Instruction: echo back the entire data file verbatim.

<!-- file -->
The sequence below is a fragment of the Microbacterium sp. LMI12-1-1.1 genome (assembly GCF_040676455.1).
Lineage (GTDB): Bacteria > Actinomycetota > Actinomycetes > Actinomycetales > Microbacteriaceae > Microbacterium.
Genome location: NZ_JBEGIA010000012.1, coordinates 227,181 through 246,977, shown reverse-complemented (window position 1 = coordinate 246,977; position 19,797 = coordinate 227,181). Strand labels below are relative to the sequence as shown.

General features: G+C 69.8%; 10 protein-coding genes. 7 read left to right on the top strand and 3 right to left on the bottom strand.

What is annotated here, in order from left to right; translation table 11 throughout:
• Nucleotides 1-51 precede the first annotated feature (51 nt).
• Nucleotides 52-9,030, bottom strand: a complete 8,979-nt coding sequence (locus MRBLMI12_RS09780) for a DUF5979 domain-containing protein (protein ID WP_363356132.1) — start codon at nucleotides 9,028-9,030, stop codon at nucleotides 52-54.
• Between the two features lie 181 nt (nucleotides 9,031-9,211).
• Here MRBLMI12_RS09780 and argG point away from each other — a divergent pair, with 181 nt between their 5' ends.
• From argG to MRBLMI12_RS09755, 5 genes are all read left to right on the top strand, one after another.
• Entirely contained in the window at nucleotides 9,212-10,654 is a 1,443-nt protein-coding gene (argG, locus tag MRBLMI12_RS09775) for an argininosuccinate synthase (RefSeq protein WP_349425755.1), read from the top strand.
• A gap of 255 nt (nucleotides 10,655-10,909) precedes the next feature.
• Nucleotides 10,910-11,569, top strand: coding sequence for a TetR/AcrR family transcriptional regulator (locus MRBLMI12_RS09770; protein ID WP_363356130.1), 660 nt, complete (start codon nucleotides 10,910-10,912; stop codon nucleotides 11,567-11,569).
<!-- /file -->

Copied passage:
The sequence below is a fragment of the Microbacterium sp. LMI12-1-1.1 genome (assembly GCF_040676455.1).
Lineage (GTDB): Bacteria > Actinomycetota > Actinomycetes > Actinomycetales > Microbacteriaceae > Microbacterium.
Genome location: NZ_JBEGIA010000012.1, coordinates 227,181 through 246,977, shown reverse-complemented (window position 1 = coordinate 246,977; position 19,797 = coordinate 227,181). Strand labels below are relative to the sequence as shown.

General features: G+C 69.8%; 10 protein-coding genes. 7 read left to right on the top strand and 3 right to left on the bottom strand.

What is annotated here, in order from left to right; translation table 11 throughout:
• Nucleotides 1-51 precede the first annotated feature (51 nt).
• Nucleotides 52-9,030, bottom strand: a complete 8,979-nt coding sequence (locus MRBLMI12_RS09780) for a DUF5979 domain-containing protein (protein ID WP_363356132.1) — start codon at nucleotides 9,028-9,030, stop codon at nucleotides 52-54.
• Between the two features lie 181 nt (nucleotides 9,031-9,211).
• Here MRBLMI12_RS09780 and argG point away from each other — a divergent pair, with 181 nt between their 5' ends.
• From argG to MRBLMI12_RS09755, 5 genes are all read left to right on the top strand, one after another.
• Entirely contained in the window at nucleotides 9,212-10,654 is a 1,443-nt protein-coding gene (argG, locus tag MRBLMI12_RS09775) for an argininosuccinate synthase (RefSeq protein WP_349425755.1), read from the top strand.
• A gap of 255 nt (nucleotides 10,655-10,909) precedes the next feature.
• Nucleotides 10,910-11,569, top strand: coding sequence for a TetR/AcrR family transcriptional regulator (locus MRBLMI12_RS09770; protein ID WP_363356130.1), 660 nt, complete (start codon nucleotides 10,910-10,912; stop codon nucleotides 11,567-11,569).